“Essentially the studio executive wanted Dopey to talk! [Laughs in disbelief.]  It just comes down to my respect for great films.  Snow White is today still the best animated film ever made. Those characters are spectacular.  It’s a sad statement on our industry that the best film was 80 years ago, but it’s still the best film.  I would never walk into a sequel and do anything to disrespect the core of the characters like making Dopey talk.”

Around this time, Pixar’s creative director John Lasseter took over Disney’s animation departments and was reviewing the current projects. At first it seemed like Dwarfs would be safe but as the executives pushed for more influence, Disa’s confidence on his project dropped. Not wanting to pitch an idea that he didn’t believe in, Disa left the project and Dwarfs was canceled as soon as Lasseter got a look at the new script. This was also the end for Obsidian’s game.

Many of the team who worked on Dwarfs were sad to see it go. Brian Mitsoda described his feeling as: “I think if it had come out, it would be considered a classic today. It still hurts to know we’ll never finish it. If DoubleBear (Mitsoda’s own company) ever gets big enough, I would totally do something similar to it”. His wife, Annie Mitsoda, described the game as her “One that got away”.  Feargus Urquhart, Ceo of Obsidian, talked about the game in an interview with Kotaku: “It was a lot of fun, we feel we turned in a really cool prototype. We worked on it for about a year. It’s one of the games here that the team just loved working on. And unfortunately – which, it happens in this industry – you have changes of focus at a publisher.”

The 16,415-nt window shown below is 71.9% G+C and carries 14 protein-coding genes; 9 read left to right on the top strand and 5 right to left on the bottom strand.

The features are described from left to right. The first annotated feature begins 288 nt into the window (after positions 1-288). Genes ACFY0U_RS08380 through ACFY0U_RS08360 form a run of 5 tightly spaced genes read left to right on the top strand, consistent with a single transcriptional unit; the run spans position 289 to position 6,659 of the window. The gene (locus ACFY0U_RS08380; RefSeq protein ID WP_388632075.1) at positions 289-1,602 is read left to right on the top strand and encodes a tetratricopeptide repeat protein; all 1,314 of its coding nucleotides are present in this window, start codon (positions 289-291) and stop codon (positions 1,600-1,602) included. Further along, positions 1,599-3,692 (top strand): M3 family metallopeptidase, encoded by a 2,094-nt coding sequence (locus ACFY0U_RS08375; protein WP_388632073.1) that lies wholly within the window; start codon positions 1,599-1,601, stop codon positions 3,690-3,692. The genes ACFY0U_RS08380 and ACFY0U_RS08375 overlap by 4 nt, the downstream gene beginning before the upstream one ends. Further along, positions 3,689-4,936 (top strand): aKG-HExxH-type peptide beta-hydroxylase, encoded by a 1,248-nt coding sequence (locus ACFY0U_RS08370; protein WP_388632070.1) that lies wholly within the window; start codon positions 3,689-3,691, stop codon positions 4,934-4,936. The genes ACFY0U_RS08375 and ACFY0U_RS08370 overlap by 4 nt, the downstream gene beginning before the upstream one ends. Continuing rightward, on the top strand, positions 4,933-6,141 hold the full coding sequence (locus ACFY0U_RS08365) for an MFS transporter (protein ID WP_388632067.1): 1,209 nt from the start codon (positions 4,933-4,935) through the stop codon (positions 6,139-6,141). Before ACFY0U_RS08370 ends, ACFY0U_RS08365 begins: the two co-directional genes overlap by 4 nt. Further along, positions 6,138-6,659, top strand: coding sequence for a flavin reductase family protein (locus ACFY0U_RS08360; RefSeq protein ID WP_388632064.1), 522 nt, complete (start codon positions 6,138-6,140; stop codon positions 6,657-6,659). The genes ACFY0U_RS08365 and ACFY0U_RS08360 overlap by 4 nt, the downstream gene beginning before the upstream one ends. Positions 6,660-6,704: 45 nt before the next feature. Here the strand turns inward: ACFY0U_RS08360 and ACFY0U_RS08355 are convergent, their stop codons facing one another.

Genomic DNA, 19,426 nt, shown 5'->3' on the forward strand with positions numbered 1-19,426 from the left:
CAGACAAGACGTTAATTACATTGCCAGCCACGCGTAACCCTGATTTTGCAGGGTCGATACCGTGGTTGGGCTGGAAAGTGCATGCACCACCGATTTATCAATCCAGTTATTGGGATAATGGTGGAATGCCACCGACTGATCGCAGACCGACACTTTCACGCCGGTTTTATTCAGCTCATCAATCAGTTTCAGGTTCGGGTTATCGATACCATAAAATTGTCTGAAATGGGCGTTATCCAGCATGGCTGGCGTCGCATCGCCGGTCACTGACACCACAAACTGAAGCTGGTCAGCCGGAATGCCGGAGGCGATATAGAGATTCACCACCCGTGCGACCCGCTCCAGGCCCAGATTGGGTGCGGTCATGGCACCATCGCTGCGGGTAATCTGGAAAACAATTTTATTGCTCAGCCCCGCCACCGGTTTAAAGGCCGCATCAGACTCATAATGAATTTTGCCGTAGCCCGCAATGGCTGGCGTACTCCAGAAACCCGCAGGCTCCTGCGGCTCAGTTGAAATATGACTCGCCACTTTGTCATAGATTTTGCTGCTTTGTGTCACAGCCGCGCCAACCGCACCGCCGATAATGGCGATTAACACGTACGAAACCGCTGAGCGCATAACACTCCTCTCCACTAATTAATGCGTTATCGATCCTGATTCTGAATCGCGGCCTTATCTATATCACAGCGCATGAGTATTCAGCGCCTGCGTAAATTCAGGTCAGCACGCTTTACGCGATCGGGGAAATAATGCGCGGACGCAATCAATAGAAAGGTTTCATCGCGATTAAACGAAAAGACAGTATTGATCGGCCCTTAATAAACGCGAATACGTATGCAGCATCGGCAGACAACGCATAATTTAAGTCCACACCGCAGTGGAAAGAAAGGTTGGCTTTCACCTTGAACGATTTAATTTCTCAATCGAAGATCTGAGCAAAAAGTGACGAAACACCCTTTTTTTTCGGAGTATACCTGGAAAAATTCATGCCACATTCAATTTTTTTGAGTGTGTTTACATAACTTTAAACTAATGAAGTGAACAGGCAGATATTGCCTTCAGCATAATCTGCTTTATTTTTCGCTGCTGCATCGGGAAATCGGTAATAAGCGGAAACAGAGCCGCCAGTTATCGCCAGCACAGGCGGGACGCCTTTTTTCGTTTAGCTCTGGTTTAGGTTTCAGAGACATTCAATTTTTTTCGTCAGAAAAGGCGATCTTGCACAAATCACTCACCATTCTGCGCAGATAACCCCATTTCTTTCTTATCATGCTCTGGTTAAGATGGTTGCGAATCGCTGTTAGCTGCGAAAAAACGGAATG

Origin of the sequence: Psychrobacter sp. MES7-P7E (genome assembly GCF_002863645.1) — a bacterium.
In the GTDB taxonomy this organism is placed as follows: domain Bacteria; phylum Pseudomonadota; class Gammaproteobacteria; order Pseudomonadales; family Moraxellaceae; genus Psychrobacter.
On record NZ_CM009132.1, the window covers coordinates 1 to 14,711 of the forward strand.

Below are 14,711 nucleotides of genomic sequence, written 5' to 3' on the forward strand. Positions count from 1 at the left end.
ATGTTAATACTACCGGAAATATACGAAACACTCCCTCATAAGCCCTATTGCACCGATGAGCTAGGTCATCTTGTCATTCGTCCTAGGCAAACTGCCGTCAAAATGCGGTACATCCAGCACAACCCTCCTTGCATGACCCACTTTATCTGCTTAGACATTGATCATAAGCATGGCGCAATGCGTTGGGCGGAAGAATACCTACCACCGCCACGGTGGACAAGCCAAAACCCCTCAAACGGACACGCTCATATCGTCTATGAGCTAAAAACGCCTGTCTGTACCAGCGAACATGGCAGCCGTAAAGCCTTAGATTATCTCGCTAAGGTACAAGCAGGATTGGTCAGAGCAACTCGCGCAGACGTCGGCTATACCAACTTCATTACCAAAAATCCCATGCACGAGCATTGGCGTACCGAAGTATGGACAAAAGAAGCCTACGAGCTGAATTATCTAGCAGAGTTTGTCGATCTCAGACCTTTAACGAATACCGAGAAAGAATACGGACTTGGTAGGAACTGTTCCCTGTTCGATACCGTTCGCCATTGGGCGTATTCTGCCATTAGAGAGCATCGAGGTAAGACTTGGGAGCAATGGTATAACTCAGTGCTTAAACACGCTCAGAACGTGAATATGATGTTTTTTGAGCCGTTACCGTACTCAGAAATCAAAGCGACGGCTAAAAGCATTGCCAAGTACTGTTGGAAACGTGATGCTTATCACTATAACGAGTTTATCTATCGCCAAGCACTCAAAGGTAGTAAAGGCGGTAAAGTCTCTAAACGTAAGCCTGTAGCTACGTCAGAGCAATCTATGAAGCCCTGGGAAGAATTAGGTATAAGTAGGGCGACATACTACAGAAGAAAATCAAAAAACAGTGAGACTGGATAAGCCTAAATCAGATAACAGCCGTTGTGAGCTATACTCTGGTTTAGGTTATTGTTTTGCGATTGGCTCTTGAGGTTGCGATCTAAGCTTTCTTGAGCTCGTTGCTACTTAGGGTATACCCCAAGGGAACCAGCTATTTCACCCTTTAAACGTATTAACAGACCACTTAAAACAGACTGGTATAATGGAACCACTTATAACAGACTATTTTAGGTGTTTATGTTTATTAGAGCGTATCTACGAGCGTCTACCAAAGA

Since Dwarfs’ cancellation, Obsidian has moved on to other high profile projects like Fallout: New Vegas, and other licensed games like South Park: The Stick of Truth. However this wasn’t the last time Obsidian had a licensed game canceled on them: you can check out the article on Aliens: Crucible. Other lost projects conceived by the team were Futureblight, a post-apocalyptic RPG for Take-Two Interactive, a couple of pitches for EA and Ubisoft, and “Project North Carolina”, an open world adventure to be published by Microsoft for their Xbox One.

After so many canned games Obsidian’s future could have been bleak, but in 2015 they finally released Pillars of Eternity thanks to a successful Kickstarter campaign, and it was welcomed by gamers as one of the best RPGs of the last decade.

Article by Philip Dempsey, originally published in 2016 in our book “Video Games You Will Never Play” 

BackSpace (Obsidian) [Cancelled – PC, Xbox 360, PS3]

BackSpace is a cancelled sci-fi RPG that was in early development by Obsidian Entertainment from January to April 2011 (around the same time they were finishing Dungeon Siege III), to be published by Bethesda on PC, Xbox 360 and Playstation 3. The project was pitched as “Sci-Fi SKYRIM with Time Travels” and it was led by Jason Fader (who also worked on Obsidian’s cancelled Aliens RPG, Fallout: New Vegas, and the System Shock remake at Nightdive Studios).